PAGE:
Not long ago, while searching my dad’s shop for a special drill bit, I came across a treasure trove of wood pegs. Dad found me drooling over them and insisted that I take the pegs. They found their way to my craft room, and there they sat. For months.
Have you ever felt compelled to keep something you had no idea what to do with? For a long time, that was me with these pegs. But finally, a random glance revealed what the pegs really were — ornaments for a Halloween tree, waiting to happen. (I just love it when stuff suddenly shows me its potential. Reduces my fear of being featured on Hoarders.)
The first one was very simple — a vampire. Just craft paint covered with glitter and pipe cleaner arms.
The second one, a mummy, was a bit more elaborate. I painted a face and then wrapped the peg in gauze. With silver glitter paint on the edges of the mummy’s strips, he was pretty cute.
Covering half a Styrofoam ball in fabric and adding glitter transformed the next peg into a zombie mushroom.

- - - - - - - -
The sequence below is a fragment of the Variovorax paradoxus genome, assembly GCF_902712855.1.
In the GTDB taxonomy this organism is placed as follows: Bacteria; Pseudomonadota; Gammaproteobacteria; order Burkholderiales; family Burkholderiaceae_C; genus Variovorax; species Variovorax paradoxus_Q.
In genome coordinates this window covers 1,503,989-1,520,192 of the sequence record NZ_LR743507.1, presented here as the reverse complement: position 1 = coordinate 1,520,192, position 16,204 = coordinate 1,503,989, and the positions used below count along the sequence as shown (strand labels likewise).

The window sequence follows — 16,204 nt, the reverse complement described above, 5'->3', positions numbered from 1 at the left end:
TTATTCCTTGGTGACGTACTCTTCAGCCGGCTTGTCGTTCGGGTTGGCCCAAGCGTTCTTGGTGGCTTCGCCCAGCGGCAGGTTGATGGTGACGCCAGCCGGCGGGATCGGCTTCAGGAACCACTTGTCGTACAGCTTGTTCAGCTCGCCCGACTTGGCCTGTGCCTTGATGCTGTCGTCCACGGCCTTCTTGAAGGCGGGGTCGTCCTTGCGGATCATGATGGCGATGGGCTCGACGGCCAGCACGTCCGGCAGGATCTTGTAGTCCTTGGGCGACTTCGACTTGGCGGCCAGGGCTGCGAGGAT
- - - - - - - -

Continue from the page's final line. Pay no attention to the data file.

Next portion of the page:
Then a paper mache nose, a yarn wig, and a felt hat turned a peg into an absolute witch.
Once the paper mache came out, things got a little wild. I launched into making replicas of my kids’ favorite childhood Halloween costumes.
A little devil, complete with a wrap-around tail and pitch fork. (My son in first grade.)
A green stegosaurus with bronze lame spikes. (My daughter in kindergarten.)
Your peg people — like your memories — would be different, but I can almost guarantee you’d have fun making them. To get started, you need wood pegs, craft paint, glitter, paint brushes, and clear acrylic sealer. If you want to add details like the devil’s horns or the stegosaurus spikes, you also need instant paper mache or paper clay.
Paint one color at a time, sprinkle with glitter, and let dry before moving on to the next color. If you use paper mache, mold it onto the peg and let dry before painting. Shape wads of newspaper and wrap them in masking tape as armature for large pieces like the tail of the stegosaurus. Spray the finished pegs with clear sealer to set the glitter and give the paint a bit of sheen.
Photo credit: Dave Johnson